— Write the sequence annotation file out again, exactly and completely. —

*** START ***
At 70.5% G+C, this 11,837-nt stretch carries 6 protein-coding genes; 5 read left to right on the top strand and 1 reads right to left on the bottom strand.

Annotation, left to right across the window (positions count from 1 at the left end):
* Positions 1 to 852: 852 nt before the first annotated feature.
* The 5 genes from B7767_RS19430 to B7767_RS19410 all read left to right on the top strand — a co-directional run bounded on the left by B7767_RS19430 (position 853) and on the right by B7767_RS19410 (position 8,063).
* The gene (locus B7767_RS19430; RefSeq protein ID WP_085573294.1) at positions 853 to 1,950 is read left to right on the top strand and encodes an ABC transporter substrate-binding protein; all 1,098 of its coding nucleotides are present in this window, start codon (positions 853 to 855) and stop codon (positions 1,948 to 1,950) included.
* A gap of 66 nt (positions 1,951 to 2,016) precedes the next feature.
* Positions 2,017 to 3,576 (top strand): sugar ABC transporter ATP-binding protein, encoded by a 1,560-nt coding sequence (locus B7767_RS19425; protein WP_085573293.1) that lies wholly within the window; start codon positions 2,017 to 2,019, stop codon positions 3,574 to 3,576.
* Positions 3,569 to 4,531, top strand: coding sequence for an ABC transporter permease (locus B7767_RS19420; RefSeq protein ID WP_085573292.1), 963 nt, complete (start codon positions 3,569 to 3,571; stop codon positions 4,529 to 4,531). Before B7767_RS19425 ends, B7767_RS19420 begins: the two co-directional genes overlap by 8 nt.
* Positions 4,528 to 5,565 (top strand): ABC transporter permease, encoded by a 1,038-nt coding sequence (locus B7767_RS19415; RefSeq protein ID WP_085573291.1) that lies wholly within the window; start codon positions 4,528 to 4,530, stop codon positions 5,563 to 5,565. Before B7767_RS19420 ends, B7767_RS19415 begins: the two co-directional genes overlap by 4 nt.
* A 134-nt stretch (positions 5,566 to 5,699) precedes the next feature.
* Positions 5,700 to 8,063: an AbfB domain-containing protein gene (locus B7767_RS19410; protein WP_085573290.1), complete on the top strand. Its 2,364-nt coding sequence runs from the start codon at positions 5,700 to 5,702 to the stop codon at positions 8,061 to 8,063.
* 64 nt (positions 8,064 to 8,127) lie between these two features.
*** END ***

At 70.5% G+C, this 11,837-nt stretch carries 6 protein-coding genes; 5 read left to right on the top strand and 1 reads right to left on the bottom strand.

Annotation, left to right across the window (positions count from 1 at the left end):
* Positions 1 to 852: 852 nt before the first annotated feature.
* The 5 genes from B7767_RS19430 to B7767_RS19410 all read left to right on the top strand — a co-directional run bounded on the left by B7767_RS19430 (position 853) and on the right by B7767_RS19410 (position 8,063).
* The gene (locus B7767_RS19430; RefSeq protein ID WP_085573294.1) at positions 853 to 1,950 is read left to right on the top strand and encodes an ABC transporter substrate-binding protein; all 1,098 of its coding nucleotides are present in this window, start codon (positions 853 to 855) and stop codon (positions 1,948 to 1,950) included.
* A gap of 66 nt (positions 1,951 to 2,016) precedes the next feature.
* Positions 2,017 to 3,576 (top strand): sugar ABC transporter ATP-binding protein, encoded by a 1,560-nt coding sequence (locus B7767_RS19425; protein WP_085573293.1) that lies wholly within the window; start codon positions 2,017 to 2,019, stop codon positions 3,574 to 3,576.
* Positions 3,569 to 4,531, top strand: coding sequence for an ABC transporter permease (locus B7767_RS19420; RefSeq protein ID WP_085573292.1), 963 nt, complete (start codon positions 3,569 to 3,571; stop codon positions 4,529 to 4,531). Before B7767_RS19425 ends, B7767_RS19420 begins: the two co-directional genes overlap by 8 nt.
* Positions 4,528 to 5,565 (top strand): ABC transporter permease, encoded by a 1,038-nt coding sequence (locus B7767_RS19415; RefSeq protein ID WP_085573291.1) that lies wholly within the window; start codon positions 4,528 to 4,530, stop codon positions 5,563 to 5,565. Before B7767_RS19420 ends, B7767_RS19415 begins: the two co-directional genes overlap by 4 nt.
* A 134-nt stretch (positions 5,566 to 5,699) precedes the next feature.
* Positions 5,700 to 8,063: an AbfB domain-containing protein gene (locus B7767_RS19410; protein WP_085573290.1), complete on the top strand. Its 2,364-nt coding sequence runs from the start codon at positions 5,700 to 5,702 to the stop codon at positions 8,061 to 8,063.
* 64 nt (positions 8,064 to 8,127) lie between these two features.